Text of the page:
My rating: 5 of 5 stars
I originally bought the hardback version of this when it first came out, entirely because it was an amazingly beautiful edition. It then sat on my shelf for several years because it was the size of a garden shed and therefore too bulky and inconvenient to carry about (I do most of my reading on the train to and from work). I therefore recently bought a copy of the paperback edition, entirely so I could actually read it - thus owning two copies before I even knew whether I liked it.
Suffice to say, I loved it, and with a slightly unhinged passion. It became one of those books I was unwilling to put down, while at the same time not wanting to finish it because then it would be over. I now discover it's the first part of a trilogy, which, because it's taken me so long to read the first one, is now complete. I'm in heaven. (This also answers the question of the slightly abrupt-feeling ending.)
It's not unflawed - the majority of the book is split into three different narratives by the main characters, which is mostly very satisfying as they come together but when they overlap you end up sitting through the same events three times from slightly different viewpoints - and the latter part especially seems to involve a lot of aimless running up and down corridors. (There is a LOT of running in this book, so much so that one of the protagonists actually complains about it at one point.)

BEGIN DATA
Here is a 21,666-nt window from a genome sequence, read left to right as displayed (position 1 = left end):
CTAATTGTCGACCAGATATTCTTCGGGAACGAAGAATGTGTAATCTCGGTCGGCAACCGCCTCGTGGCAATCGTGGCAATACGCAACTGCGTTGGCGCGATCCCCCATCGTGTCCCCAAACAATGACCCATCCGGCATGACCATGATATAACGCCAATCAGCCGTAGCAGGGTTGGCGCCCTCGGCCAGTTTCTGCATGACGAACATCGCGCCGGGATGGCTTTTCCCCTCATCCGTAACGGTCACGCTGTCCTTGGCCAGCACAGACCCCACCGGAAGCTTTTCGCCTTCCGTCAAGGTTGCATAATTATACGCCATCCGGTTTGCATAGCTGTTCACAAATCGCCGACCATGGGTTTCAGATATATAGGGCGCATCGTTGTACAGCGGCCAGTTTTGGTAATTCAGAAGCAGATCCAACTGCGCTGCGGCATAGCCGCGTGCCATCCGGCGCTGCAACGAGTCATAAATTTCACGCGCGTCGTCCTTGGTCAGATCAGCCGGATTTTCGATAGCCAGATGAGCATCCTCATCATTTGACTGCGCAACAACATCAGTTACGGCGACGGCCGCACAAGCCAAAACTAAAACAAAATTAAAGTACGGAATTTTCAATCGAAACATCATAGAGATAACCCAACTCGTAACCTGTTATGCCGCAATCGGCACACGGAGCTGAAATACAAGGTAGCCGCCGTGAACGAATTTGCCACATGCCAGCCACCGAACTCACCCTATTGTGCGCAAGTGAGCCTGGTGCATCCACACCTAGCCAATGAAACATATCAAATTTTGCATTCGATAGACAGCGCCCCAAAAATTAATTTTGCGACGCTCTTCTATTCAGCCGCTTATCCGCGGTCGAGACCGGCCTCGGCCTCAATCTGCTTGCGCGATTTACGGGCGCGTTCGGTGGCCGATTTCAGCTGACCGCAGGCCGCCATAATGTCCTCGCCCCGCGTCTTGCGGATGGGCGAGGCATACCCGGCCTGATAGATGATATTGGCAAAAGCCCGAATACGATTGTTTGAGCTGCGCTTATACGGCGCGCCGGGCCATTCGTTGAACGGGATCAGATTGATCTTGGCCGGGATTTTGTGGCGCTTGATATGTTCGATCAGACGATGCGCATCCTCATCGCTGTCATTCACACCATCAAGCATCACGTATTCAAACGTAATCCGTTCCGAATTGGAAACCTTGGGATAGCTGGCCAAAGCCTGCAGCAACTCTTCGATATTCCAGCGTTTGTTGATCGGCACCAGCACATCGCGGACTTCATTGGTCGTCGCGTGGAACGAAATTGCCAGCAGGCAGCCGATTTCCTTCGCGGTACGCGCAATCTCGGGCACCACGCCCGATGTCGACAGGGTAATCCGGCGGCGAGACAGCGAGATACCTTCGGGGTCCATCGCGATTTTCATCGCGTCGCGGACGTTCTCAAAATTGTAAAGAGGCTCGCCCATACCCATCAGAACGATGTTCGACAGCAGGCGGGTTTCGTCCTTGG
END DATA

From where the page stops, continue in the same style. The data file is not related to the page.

The plot is ridiculously convoluted, there are far too many characters to keep proper track of, and our three heroes spend most of the book trying to work out exactly what the hell is going on - but despite all that, it was one of those books that just feels *right*. I fell instantly and enduringly in love with Doctor Svenson, Cardinal Chang and Celeste Temple, and next time I need to defeat a sinister cabal of alchemical and political deviants, I'll know exactly who to call.
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